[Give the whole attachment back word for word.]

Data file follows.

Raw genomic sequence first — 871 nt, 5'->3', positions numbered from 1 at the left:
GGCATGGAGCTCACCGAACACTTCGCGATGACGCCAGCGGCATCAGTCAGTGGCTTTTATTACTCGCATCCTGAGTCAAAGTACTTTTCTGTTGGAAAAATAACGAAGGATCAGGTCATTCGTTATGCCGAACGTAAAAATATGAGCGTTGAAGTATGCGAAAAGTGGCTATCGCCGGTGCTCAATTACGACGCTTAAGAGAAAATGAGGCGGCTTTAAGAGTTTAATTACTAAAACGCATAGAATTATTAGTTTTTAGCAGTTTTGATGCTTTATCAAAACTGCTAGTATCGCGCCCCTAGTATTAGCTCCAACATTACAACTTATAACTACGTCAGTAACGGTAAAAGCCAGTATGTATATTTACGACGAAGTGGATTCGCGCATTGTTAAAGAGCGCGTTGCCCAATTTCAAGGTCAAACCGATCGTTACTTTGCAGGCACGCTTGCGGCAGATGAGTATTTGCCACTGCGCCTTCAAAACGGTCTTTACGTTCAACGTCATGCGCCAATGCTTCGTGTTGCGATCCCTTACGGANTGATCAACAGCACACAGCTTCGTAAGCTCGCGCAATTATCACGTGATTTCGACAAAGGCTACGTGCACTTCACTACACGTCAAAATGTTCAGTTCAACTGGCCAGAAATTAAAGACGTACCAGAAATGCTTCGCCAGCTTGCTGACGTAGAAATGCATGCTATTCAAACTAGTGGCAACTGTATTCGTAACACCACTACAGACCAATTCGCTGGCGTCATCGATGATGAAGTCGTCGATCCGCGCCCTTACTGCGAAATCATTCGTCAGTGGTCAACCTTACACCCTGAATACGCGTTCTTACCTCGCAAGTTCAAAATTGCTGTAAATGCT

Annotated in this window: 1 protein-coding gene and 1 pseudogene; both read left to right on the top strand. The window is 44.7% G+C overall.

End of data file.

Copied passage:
Raw genomic sequence first — 871 nt, 5'->3', positions numbered from 1 at the left:
GGCATGGAGCTCACCGAACACTTCGCGATGACGCCAGCGGCATCAGTCAGTGGCTTTTATTACTCGCATCCTGAGTCAAAGTACTTTTCTGTTGGAAAAATAACGAAGGATCAGGTCATTCGTTATGCCGAACGTAAAAATATGAGCGTTGAAGTATGCGAAAAGTGGCTATCGCCGGTGCTCAATTACGACGCTTAAGAGAAAATGAGGCGGCTTTAAGAGTTTAATTACTAAAACGCATAGAATTATTAGTTTTTAGCAGTTTTGATGCTTTATCAAAACTGCTAGTATCGCGCCCCTAGTATTAGCTCCAACATTACAACTTATAACTACGTCAGTAACGGTAAAAGCCAGTATGTATATTTACGACGAAGTGGATTCGCGCATTGTTAAAGAGCGCGTTGCCCAATTTCAAGGTCAAACCGATCGTTACTTTGCAGGCACGCTTGCGGCAGATGAGTATTTGCCACTGCGCCTTCAAAACGGTCTTTACGTTCAACGTCATGCGCCAATGCTTCGTGTTGCGATCCCTTACGGANTGATCAACAGCACACAGCTTCGTAAGCTCGCGCAATTATCACGTGATTTCGACAAAGGCTACGTGCACTTCACTACACGTCAAAATGTTCAGTTCAACTGGCCAGAAATTAAAGACGTACCAGAAATGCTTCGCCAGCTTGCTGACGTAGAAATGCATGCTATTCAAACTAGTGGCAACTGTATTCGTAACACCACTACAGACCAATTCGCTGGCGTCATCGATGATGAAGTCGTCGATCCGCGCCCTTACTGCGAAATCATTCGTCAGTGGTCAACCTTACACCCTGAATACGCGTTCTTACCTCGCAAGTTCAAAATTGCTGTAAATGCT

Annotated in this window: 1 protein-coding gene and 1 pseudogene; both read left to right on the top strand. The window is 44.7% G+C overall.